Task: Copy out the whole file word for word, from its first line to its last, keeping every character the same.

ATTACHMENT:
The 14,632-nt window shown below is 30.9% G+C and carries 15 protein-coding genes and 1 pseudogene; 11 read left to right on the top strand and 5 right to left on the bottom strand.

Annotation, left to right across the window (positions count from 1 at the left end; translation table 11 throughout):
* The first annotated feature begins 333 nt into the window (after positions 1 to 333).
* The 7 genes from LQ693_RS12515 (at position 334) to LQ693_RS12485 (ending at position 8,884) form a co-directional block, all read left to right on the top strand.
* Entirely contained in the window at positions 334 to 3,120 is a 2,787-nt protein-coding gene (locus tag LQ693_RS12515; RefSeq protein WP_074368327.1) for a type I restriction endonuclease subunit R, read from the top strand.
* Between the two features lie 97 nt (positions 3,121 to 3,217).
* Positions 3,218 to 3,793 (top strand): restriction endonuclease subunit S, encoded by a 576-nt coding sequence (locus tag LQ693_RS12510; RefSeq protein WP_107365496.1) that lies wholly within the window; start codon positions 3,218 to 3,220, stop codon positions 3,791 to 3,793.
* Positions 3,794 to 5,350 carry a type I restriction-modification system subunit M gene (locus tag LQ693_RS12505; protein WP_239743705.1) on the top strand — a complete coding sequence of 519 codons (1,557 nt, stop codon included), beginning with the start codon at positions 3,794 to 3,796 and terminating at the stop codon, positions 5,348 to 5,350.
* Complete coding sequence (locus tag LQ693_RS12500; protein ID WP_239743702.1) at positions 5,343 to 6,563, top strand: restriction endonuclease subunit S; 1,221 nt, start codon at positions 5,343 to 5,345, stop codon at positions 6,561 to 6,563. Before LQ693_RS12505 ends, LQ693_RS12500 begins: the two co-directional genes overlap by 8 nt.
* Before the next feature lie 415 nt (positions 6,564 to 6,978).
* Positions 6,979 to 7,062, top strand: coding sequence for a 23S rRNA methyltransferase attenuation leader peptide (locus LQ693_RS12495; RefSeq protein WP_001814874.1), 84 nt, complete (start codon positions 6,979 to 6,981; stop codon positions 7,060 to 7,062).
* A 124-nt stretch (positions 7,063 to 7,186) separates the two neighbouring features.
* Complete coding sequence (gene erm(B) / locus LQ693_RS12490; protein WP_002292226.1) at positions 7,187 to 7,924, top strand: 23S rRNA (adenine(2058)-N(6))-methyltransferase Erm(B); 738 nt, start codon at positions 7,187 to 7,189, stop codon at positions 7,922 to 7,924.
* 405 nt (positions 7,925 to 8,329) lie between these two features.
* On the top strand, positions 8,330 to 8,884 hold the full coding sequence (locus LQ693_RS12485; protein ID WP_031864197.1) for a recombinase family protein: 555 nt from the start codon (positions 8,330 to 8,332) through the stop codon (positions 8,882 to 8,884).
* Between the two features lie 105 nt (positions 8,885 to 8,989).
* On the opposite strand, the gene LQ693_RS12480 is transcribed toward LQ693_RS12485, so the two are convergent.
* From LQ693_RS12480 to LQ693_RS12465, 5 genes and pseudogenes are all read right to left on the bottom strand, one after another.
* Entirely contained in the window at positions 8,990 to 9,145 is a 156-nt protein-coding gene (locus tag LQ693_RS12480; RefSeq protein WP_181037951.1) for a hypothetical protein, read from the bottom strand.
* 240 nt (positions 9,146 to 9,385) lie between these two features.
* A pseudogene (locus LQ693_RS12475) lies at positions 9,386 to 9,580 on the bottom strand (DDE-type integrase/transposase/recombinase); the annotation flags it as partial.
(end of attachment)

The 14,632-nt window shown below is 30.9% G+C and carries 15 protein-coding genes and 1 pseudogene; 11 read left to right on the top strand and 5 right to left on the bottom strand.

Annotation, left to right across the window (positions count from 1 at the left end; translation table 11 throughout):
* The first annotated feature begins 333 nt into the window (after positions 1 to 333).
* The 7 genes from LQ693_RS12515 (at position 334) to LQ693_RS12485 (ending at position 8,884) form a co-directional block, all read left to right on the top strand.
* Entirely contained in the window at positions 334 to 3,120 is a 2,787-nt protein-coding gene (locus tag LQ693_RS12515; RefSeq protein WP_074368327.1) for a type I restriction endonuclease subunit R, read from the top strand.
* Between the two features lie 97 nt (positions 3,121 to 3,217).
* Positions 3,218 to 3,793 (top strand): restriction endonuclease subunit S, encoded by a 576-nt coding sequence (locus tag LQ693_RS12510; RefSeq protein WP_107365496.1) that lies wholly within the window; start codon positions 3,218 to 3,220, stop codon positions 3,791 to 3,793.
* Positions 3,794 to 5,350 carry a type I restriction-modification system subunit M gene (locus tag LQ693_RS12505; protein WP_239743705.1) on the top strand — a complete coding sequence of 519 codons (1,557 nt, stop codon included), beginning with the start codon at positions 3,794 to 3,796 and terminating at the stop codon, positions 5,348 to 5,350.
* Complete coding sequence (locus tag LQ693_RS12500; protein ID WP_239743702.1) at positions 5,343 to 6,563, top strand: restriction endonuclease subunit S; 1,221 nt, start codon at positions 5,343 to 5,345, stop codon at positions 6,561 to 6,563. Before LQ693_RS12505 ends, LQ693_RS12500 begins: the two co-directional genes overlap by 8 nt.
* Before the next feature lie 415 nt (positions 6,564 to 6,978).
* Positions 6,979 to 7,062, top strand: coding sequence for a 23S rRNA methyltransferase attenuation leader peptide (locus LQ693_RS12495; RefSeq protein WP_001814874.1), 84 nt, complete (start codon positions 6,979 to 6,981; stop codon positions 7,060 to 7,062).
* A 124-nt stretch (positions 7,063 to 7,186) separates the two neighbouring features.
* Complete coding sequence (gene erm(B) / locus LQ693_RS12490; protein WP_002292226.1) at positions 7,187 to 7,924, top strand: 23S rRNA (adenine(2058)-N(6))-methyltransferase Erm(B); 738 nt, start codon at positions 7,187 to 7,189, stop codon at positions 7,922 to 7,924.
* 405 nt (positions 7,925 to 8,329) lie between these two features.
* On the top strand, positions 8,330 to 8,884 hold the full coding sequence (locus LQ693_RS12485; protein ID WP_031864197.1) for a recombinase family protein: 555 nt from the start codon (positions 8,330 to 8,332) through the stop codon (positions 8,882 to 8,884).
* Between the two features lie 105 nt (positions 8,885 to 8,989).
* On the opposite strand, the gene LQ693_RS12480 is transcribed toward LQ693_RS12485, so the two are convergent.
* From LQ693_RS12480 to LQ693_RS12465, 5 genes and pseudogenes are all read right to left on the bottom strand, one after another.
* Entirely contained in the window at positions 8,990 to 9,145 is a 156-nt protein-coding gene (locus tag LQ693_RS12480; RefSeq protein WP_181037951.1) for a hypothetical protein, read from the bottom strand.
* 240 nt (positions 9,146 to 9,385) lie between these two features.
* A pseudogene (locus LQ693_RS12475) lies at positions 9,386 to 9,580 on the bottom strand (DDE-type integrase/transposase/recombinase); the annotation flags it as partial.